For me, of course, the discussion was just beginning. Only 6 per cent! Wasn’t that a worthwhile topic for debate, I thundered back. In fact, why not discuss on the show the following points (presenting a series of bullet points about the sexism of the Australian advertising industry). No response to this second letter, which was actually a bit more measured than the first.

Doesn’t she get it, I thought. Isn’t feminism a central issue, the major issue of our time besides climate change? How old is she? Was I becoming irrelevant, overreacting to a problem that was clearly not one at all to the younger generation? I was not a happy camper. I took her dismissal as a kind of death knell for the mainstream feminism I’d known.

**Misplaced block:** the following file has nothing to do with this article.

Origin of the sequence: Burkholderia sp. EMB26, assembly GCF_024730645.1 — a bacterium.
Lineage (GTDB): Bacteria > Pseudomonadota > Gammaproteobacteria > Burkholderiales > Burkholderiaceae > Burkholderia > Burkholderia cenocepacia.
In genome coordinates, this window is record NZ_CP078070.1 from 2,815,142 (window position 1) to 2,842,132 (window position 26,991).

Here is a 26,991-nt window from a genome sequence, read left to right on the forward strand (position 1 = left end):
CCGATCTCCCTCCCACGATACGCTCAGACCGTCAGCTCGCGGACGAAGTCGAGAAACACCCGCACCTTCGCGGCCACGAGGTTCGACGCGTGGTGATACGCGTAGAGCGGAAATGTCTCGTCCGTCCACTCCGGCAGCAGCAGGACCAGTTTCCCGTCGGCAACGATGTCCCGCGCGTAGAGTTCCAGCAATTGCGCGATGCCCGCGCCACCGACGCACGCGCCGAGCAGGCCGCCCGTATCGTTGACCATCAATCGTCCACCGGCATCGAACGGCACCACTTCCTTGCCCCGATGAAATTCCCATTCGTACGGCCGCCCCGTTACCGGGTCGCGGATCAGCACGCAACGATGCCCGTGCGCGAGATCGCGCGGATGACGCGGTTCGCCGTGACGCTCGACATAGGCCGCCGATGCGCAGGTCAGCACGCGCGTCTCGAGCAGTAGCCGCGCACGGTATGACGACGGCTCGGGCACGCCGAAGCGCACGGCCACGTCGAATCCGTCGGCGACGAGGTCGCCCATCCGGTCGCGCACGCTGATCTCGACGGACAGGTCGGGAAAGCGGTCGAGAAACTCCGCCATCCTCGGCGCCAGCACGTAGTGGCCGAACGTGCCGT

Bring back the collective!
Another legitimate worry is that, again from my mainstream viewpoint, there don’t seem to be the same large numbers of nurturing groups and spaces that feminism created for women to develop their skills before taking them into the mainstream.

I’m not for a minute saying the collective is dead, or pretending that I’m up with what the women’s movement is doing these days. But in the 80s there were more cultural and activist collectives than you could poke a stick at. There were media collectives, writing collectives, printing collectives, feminist performing groups and feminist journal collectives (yes, not everyone in these groups was Leonardo Da Vinci but the same goes for men’s groups).